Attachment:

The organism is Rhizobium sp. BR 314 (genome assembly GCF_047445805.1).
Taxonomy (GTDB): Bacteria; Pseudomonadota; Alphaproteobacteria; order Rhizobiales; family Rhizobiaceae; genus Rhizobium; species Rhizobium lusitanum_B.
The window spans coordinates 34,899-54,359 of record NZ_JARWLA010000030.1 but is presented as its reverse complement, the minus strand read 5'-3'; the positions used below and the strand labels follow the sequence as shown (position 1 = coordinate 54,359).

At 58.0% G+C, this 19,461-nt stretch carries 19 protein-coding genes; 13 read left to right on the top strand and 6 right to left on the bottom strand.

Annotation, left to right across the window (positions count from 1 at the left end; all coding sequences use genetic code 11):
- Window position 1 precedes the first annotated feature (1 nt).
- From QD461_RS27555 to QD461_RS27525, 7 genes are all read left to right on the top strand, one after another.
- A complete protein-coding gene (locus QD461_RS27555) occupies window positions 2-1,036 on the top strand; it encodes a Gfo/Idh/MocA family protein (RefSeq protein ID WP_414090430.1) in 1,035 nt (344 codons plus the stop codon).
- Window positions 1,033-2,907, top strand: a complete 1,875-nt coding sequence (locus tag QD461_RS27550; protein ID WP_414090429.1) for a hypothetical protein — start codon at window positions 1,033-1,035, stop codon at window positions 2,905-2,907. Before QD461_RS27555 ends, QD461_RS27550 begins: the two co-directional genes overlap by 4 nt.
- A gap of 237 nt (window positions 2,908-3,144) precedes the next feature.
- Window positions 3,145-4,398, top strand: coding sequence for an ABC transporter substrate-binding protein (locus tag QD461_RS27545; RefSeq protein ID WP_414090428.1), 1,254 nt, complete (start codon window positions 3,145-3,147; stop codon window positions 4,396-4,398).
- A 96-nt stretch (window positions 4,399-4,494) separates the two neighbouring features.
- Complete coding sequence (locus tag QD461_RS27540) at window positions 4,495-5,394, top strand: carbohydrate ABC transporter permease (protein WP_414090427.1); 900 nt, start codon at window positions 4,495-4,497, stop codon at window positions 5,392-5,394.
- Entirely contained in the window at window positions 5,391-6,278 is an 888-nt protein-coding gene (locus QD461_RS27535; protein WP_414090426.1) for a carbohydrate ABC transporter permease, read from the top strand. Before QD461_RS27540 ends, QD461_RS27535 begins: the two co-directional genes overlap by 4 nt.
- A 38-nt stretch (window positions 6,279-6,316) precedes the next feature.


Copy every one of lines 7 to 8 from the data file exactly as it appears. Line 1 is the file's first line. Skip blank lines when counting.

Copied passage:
- From QD461_RS27555 to QD461_RS27525, 7 genes are all read left to right on the top strand, one after another.
- A complete protein-coding gene (locus QD461_RS27555) occupies window positions 2-1,036 on the top strand; it encodes a Gfo/Idh/MocA family protein (RefSeq protein ID WP_414090430.1) in 1,035 nt (344 codons plus the stop codon).